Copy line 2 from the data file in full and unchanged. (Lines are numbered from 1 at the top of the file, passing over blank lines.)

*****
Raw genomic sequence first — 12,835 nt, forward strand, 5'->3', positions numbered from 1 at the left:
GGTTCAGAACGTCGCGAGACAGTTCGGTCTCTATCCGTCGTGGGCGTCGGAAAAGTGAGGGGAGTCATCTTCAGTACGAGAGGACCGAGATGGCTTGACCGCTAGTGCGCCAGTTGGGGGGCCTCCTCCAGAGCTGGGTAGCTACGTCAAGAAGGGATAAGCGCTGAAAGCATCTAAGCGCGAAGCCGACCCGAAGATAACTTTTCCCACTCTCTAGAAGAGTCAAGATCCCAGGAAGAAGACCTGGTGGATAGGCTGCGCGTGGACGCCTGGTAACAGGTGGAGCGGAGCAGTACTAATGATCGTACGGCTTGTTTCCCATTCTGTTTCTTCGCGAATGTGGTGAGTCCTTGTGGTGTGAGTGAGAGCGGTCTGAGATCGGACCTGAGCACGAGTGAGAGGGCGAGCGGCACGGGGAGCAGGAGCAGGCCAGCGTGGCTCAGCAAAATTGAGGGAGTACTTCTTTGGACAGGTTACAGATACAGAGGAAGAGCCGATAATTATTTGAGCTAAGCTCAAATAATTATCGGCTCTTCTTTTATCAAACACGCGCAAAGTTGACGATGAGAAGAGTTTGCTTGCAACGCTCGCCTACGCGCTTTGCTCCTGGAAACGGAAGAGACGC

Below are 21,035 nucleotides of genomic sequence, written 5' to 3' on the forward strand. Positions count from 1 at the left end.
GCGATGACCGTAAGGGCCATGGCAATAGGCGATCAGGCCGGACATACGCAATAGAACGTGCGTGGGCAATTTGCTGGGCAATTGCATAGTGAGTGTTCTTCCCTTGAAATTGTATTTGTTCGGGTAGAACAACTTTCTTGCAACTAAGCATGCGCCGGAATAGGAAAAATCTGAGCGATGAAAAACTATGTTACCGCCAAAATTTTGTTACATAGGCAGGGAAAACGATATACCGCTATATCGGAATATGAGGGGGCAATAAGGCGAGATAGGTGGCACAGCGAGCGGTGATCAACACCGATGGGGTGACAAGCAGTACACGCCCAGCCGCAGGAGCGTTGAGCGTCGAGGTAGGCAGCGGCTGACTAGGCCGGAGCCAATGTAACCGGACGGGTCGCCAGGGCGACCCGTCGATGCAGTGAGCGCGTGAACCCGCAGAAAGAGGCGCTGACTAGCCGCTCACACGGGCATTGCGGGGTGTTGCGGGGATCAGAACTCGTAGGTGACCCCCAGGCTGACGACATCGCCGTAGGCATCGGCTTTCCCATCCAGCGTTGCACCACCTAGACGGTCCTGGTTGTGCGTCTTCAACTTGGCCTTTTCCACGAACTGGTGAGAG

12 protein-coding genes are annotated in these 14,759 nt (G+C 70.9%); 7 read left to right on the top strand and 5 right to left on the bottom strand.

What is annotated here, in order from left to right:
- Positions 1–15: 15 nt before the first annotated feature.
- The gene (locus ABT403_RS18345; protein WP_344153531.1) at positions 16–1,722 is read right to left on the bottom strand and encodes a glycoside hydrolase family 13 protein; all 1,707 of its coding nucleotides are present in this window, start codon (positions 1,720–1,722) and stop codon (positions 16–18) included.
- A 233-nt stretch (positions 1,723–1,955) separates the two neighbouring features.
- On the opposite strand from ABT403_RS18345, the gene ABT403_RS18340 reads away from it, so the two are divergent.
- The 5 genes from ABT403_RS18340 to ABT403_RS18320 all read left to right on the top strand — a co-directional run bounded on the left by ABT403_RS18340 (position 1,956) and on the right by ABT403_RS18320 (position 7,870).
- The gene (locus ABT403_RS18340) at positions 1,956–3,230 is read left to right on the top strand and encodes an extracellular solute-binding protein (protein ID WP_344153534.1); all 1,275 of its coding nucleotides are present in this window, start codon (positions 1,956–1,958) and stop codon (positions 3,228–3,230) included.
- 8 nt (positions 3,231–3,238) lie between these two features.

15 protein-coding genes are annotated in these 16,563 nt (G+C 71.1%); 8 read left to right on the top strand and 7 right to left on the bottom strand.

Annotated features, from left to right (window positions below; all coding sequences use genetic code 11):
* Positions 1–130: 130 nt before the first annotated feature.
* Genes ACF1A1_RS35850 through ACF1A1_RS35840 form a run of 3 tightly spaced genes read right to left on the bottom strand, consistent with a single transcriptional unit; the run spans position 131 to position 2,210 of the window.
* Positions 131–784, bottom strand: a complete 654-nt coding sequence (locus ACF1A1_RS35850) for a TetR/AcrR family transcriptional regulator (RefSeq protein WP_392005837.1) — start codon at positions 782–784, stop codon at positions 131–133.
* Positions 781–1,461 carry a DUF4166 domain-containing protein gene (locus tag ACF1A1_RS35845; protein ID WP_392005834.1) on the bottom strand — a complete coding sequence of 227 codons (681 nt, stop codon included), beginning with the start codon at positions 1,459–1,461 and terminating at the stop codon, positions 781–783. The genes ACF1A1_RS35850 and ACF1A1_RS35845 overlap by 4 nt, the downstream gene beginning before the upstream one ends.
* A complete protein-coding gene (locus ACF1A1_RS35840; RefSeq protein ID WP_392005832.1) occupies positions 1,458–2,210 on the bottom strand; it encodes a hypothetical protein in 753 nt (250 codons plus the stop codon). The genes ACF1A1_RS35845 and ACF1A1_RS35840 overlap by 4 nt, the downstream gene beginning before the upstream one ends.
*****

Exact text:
GGTTCAGAACGTCGCGAGACAGTTCGGTCTCTATCCGTCGTGGGCGTCGGAAAAGTGAGGGGAGTCATCTTCAGTACGAGAGGACCGAGATGGCTTGACCGCTAGTGCGCCAGTTGGGGGGCCTCCTCCAGAGCTGGGTAGCTACGTCAAGAAGGGATAAGCGCTGAAAGCATCTAAGCGCGAAGCCGACCCGAAGATAACTTTTCCCACTCTCTAGAAGAGTCAAGATCCCAGGAAGAAGACCTGGTGGATAGGCTGCGCGTGGACGCCTGGTAACAGGTGGAGCGGAGCAGTACTAATGATCGTACGGCTTGTTTCCCATTCTGTTTCTTCGCGAATGTGGTGAGTCCTTGTGGTGTGAGTGAGAGCGGTCTGAGATCGGACCTGAGCACGAGTGAGAGGGCGAGCGGCACGGGGAGCAGGAGCAGGCCAGCGTGGCTCAGCAAAATTGAGGGAGTACTTCTTTGGACAGGTTACAGATACAGAGGAAGAGCCGATAATTATTTGAGCTAAGCTCAAATAATTATCGGCTCTTCTTTTATCAAACACGCGCAAAGTTGACGATGAGAAGAGTTTGCTTGCAACGCTCGCCTACGCGCTTTGCTCCTGGAAACGGAAGAGACGC